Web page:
# Motor with ultrasonic sensor

I am new to programming so bear with me. I am writing a simple code to control a motor such that the motor will turn at full speed as long as the sensor does not detect an object within 5" of the sensor. If it does see something at 5 inches or less, then I want to motor to stop. My question is this: When using an IF statement, do you have to have the ELSE, or can you simply do two IF statements with no ELSE?

Here is my example:

``````int motorpin1 = 10 , motorpin2 = 11;
int trig = 12;
int echo = 9;
float distance;
float time;

void setup()
{
pinMode (motorpin1, OUTPUT);
//yellow wire
pinMode (motorpin2, OUTPUT);
//blue wire

pinMode (trig, OUTPUT);
pinMode (echo, INPUT);
Serial.begin (9600);

}

void loop()
{
// setup ultrasonic sensor to control
//motor
digitalWrite(trig, LOW);
delayMicroseconds(2);
digitalWrite(trig, HIGH);
delayMicroseconds(10);
digitalWrite(trig, LOW);
time = pulseIn(echo, HIGH);
distance = time/148.1;

Serial.println(distance);

if distance <5,digitalWrite (motorpin1, LOW);
digitalWrite (motorpin2, LOW);

if distance >=5, digitalWrite (motorpin1, HIGH);
digitalWrite (motorpin2, LOW);
delay (1000); //wait for 1 second
``````

Is there a better way to do this with an ELSE statement? I want to capture the parameter where the code controls the specific parameters of >5 and then <or=5. Also, my next thing is to pause, and reverse the motor if after 1 second, the sensor still sees an object <=5.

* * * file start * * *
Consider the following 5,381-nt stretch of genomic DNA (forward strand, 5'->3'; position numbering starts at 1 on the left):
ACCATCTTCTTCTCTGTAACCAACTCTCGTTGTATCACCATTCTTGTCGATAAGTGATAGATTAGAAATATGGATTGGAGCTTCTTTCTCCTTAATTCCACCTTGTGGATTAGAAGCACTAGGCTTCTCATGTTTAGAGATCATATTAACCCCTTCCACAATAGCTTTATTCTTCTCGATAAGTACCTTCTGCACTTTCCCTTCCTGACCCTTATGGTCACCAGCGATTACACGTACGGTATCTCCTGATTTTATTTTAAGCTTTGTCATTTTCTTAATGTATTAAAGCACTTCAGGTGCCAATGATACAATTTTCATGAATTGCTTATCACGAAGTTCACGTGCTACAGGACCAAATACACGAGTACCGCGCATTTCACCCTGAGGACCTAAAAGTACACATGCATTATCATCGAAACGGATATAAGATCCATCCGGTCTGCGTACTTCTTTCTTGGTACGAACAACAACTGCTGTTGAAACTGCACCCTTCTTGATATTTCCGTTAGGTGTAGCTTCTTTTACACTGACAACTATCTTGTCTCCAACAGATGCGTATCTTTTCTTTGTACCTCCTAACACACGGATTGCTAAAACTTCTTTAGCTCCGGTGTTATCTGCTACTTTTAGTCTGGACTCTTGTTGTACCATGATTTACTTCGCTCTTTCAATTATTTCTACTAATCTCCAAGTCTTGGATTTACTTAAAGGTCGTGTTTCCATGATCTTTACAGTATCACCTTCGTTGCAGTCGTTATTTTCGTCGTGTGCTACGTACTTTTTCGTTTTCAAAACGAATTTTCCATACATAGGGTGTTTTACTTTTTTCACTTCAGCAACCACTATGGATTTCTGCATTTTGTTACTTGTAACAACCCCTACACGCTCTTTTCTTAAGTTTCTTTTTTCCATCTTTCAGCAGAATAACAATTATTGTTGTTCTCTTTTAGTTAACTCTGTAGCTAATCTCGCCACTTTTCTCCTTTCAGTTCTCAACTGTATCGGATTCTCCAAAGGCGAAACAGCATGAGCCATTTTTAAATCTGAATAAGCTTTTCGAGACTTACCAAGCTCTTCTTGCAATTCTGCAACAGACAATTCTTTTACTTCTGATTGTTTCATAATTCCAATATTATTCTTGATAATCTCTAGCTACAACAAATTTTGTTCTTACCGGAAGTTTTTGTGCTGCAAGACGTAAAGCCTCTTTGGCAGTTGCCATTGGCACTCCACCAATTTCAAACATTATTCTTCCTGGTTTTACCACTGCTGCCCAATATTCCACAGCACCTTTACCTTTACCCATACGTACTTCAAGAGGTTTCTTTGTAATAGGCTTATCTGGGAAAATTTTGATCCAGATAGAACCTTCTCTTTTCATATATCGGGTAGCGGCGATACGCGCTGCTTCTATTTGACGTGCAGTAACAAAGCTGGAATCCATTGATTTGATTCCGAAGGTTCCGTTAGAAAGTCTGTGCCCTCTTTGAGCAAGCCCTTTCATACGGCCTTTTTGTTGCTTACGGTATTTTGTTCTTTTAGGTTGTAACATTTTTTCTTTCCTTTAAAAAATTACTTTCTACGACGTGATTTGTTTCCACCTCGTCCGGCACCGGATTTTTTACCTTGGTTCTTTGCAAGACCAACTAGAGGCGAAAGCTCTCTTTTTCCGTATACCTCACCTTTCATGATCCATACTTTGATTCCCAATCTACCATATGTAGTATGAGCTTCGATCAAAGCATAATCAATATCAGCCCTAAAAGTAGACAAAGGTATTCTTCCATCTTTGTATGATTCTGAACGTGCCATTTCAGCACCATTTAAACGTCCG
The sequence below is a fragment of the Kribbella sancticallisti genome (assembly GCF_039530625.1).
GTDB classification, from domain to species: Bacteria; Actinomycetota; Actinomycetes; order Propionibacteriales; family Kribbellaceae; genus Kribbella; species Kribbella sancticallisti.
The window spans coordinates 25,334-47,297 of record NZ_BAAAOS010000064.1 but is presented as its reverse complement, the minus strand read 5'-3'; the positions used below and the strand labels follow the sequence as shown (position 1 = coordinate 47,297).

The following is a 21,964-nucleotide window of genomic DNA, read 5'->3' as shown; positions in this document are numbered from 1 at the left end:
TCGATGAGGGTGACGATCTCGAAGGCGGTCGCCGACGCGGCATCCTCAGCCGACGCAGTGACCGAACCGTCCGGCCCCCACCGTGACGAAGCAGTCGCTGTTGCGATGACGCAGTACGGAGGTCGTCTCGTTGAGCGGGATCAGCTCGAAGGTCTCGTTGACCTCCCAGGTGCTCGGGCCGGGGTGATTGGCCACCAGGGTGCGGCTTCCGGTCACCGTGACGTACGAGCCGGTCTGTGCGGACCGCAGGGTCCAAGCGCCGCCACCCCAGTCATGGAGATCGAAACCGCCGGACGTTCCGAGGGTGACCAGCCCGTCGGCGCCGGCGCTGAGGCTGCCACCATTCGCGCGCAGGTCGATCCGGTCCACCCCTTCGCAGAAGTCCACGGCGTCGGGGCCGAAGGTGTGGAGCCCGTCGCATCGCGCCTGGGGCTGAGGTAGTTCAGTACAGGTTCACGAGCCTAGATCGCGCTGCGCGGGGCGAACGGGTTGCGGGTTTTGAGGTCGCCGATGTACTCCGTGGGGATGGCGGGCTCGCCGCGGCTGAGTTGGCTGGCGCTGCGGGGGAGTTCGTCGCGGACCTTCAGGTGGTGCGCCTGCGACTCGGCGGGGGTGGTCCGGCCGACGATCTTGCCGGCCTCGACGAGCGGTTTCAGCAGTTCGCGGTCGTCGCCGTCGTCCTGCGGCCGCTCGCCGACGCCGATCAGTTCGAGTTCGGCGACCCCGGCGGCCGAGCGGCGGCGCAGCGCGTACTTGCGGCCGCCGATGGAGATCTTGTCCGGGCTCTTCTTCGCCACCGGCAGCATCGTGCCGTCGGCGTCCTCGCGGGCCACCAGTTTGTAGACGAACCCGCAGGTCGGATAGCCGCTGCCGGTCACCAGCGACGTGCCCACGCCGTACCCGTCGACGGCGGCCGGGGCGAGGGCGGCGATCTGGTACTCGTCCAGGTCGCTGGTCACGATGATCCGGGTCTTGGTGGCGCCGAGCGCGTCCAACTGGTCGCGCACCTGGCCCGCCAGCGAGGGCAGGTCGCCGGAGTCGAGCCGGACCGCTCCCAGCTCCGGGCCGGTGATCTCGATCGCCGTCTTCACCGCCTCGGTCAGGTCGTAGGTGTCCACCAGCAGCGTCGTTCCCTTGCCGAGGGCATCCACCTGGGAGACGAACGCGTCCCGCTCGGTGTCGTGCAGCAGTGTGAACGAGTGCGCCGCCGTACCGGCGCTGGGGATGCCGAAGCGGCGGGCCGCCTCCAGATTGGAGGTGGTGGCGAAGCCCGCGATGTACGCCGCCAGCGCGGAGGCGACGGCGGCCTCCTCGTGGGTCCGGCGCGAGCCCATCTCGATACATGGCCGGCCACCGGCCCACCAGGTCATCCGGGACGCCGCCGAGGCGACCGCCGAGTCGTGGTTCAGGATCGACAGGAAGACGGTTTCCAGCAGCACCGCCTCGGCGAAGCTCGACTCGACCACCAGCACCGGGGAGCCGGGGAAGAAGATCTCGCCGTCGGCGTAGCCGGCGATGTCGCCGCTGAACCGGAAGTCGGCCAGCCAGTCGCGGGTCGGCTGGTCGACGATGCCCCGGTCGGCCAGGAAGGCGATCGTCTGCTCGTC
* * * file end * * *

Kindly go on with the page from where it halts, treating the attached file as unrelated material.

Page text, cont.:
Definitely a learning curve for this old brain of mine!

• did you try to compile your code? Commented Sep 7, 2022 at 14:58
• start thinking about `if` statements in your everyday life ... they happen all the time ... for example `if (red light) {stop car};` ... then think if there would be an `else` block .... don't forget that you can put any command in the `else` block ... `else if` is useful Commented Sep 7, 2022 at 15:02

You can do something along the line of

``````if (distance < 5) {
digitalWrite (motorpin1, LOW);
}
else {
digitalWrite (motorpin1, HIGH);
}
``````

It seems like you only set `motorpin2` to `LOW` and never to `HIGH`. If you don't want to set it `HIGH`, move that line to the `setup()` section. There is no need to keep setting it `LOW`.

• you could use a C++ ternary operator ... replace your six lines with one line ... `digitalWrite (motorpin1, (distance < 5) ? LOW : HIGH );` Commented Sep 7, 2022 at 18:22
• @jsotola Well, if you're to bother going that route, the ternary operator is itself unnecessary: `digitalWrite (motorpin1, !(distance < 5));` or just `digitalWrite (motorpin1, distance >= 5);` Commented Sep 7, 2022 at 20:55
• it depends on if `HIGH` is equal to `true` and `LOW` is equal to `false` Commented Sep 7, 2022 at 21:13
• You could use a ternary operator and I do this myself, but since the question is asked by a beginner, I valued readability over reducing number of lines.
– jkp
Commented Sep 8, 2022 at 7:17
• @jsotola, something considered and discarded. No one in their right mind will design a core with LOW as truthy an vice versa. Anyway, particularly for new people it's okay the way it is. Commented Sep 8, 2022 at 17:18